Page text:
Long gone are the days where social media wasn’t well and truly in our lives. I remember joining Facebook in 2007. I wasn’t really sure what it was or what you used it for. I only knew that it was the “in thing” and I wanted to see what it was all about. Within a few minutes of creating my profile, I was signed up and little had I realised that my life had changed forever. 

Here I am, 12 years later, checking my social media accounts when I wake, mid-morning, lunch time, mid-afternoon, before I go to bed and probably at other times too. Yes, it’s sad. Pathetic even. It’s a terrible habit that I can’t seem to fully break. 

So why is Social media such an intrusion on my life? How did it get to this point? Is it a natural course of events or an unruly and unstoppable virus? 

When I look back over the course of these 12 years to consider how and why I have used social media, it isn’t hard to see how it’s got to this point. 

Originally, being on social media enabled me to connect with friends in a way like never before. Having profiles to snoop at and pictures to view allows us to have a different understanding of our friends. I’m not saying a better understanding, merely a different one. A friend wouldn’t necessarily text you what they are watching on tv, text you a joke that they find funny or send you a ton of pictures on text or email of their holiday whilst they are on it. With social media, whether we want it or not, that’s exactly what we get. And given we use it in this manner more than ever, it seems now more than ever, that we’re obviously interested in understanding our friends in this way. We like getting to know them better. 

Or do we? 

Is it not true that actually we care very little about what our friend finds funny, or what they’ve had for tea, or what they are watching on tv? It seems to me that there are 2 reasons as to why social media thrives so much.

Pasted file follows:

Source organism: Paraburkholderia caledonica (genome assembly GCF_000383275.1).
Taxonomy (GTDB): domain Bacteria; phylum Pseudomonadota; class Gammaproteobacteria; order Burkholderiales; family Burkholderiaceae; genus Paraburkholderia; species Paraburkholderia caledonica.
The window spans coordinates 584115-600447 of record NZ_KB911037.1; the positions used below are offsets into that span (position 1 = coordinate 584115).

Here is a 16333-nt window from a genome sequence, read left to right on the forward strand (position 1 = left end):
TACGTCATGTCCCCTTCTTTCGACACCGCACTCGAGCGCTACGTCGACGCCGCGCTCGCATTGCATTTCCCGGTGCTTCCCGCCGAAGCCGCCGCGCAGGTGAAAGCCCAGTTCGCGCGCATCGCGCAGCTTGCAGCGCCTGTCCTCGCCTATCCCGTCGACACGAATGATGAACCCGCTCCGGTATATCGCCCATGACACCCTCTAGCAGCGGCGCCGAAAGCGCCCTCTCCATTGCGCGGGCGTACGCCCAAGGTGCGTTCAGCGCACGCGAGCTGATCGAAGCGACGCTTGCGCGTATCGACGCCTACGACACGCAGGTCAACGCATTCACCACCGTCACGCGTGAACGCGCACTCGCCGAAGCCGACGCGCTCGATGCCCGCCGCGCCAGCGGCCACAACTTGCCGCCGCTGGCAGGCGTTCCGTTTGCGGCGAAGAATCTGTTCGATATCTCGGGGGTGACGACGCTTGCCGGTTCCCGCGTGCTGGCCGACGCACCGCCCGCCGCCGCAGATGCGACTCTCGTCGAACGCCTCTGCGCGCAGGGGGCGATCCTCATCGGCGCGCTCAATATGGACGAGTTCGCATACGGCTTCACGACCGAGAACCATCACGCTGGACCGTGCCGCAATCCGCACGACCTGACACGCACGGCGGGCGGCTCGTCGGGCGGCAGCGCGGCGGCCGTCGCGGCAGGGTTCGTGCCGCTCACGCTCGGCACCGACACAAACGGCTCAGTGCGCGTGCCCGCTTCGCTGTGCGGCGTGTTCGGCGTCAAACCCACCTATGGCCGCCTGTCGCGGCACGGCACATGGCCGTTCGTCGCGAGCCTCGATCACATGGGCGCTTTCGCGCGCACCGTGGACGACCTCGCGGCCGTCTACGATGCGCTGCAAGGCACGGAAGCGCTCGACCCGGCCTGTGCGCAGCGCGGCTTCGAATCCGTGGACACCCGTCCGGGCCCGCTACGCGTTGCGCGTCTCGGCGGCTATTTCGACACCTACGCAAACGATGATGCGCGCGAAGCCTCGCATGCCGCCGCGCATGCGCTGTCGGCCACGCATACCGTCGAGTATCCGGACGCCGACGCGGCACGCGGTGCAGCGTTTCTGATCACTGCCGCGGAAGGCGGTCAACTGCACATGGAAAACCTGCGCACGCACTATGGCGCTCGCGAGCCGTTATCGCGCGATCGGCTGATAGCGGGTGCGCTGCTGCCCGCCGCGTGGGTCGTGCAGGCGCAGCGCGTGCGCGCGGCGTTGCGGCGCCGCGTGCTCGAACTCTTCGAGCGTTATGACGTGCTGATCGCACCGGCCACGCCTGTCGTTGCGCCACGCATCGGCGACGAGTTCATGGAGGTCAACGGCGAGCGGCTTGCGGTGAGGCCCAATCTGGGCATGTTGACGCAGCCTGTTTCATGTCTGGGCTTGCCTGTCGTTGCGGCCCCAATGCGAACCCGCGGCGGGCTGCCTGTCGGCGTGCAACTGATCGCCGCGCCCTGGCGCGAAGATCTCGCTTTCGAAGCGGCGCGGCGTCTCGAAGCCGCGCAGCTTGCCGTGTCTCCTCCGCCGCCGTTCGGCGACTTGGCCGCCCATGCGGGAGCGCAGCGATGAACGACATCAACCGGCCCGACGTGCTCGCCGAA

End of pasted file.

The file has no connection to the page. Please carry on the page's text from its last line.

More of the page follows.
Personal instant gratification and nosey-ness. That’s it. 

We post to get instant gratification. We want to feel good about ourselves. After all, who wouldn’t feel good about themselves with a post that has a lot of likes? Whether we are watching the new raved about tv series, meet a new partner, buy a home, have a baby, get a new job, travel, we want to tell the world about it. By sharing our news on social media we know that we get likes, comments and perhaps even messages. Instant gratification in volume. Something that just wasn’t possible before social media. 

For the cynics of you who are thinking “no, I love social media and seeing what my friends are up to”. Ok, I’m not denying that there is some truth in this. However, I also think it is true that we, as humans, are very curious to the point of being unhealthily nosey. We like to see what they are watching and then we either laugh or put it on our watchlist. We like to share what they find funny so we too, can be seen to be funny. We like to look at their travel snaps to get ideas of where to go, even though it can create jealousy in us. We like to compare our lives; where friends live, holiday, what they eat, what they do on a weekend. It either puts us down in the dumps about our own lives, or makes us feel pretty good about ourselves. And we love it, we thrive on it.

At the end of the day, we use social media for selfish reasons.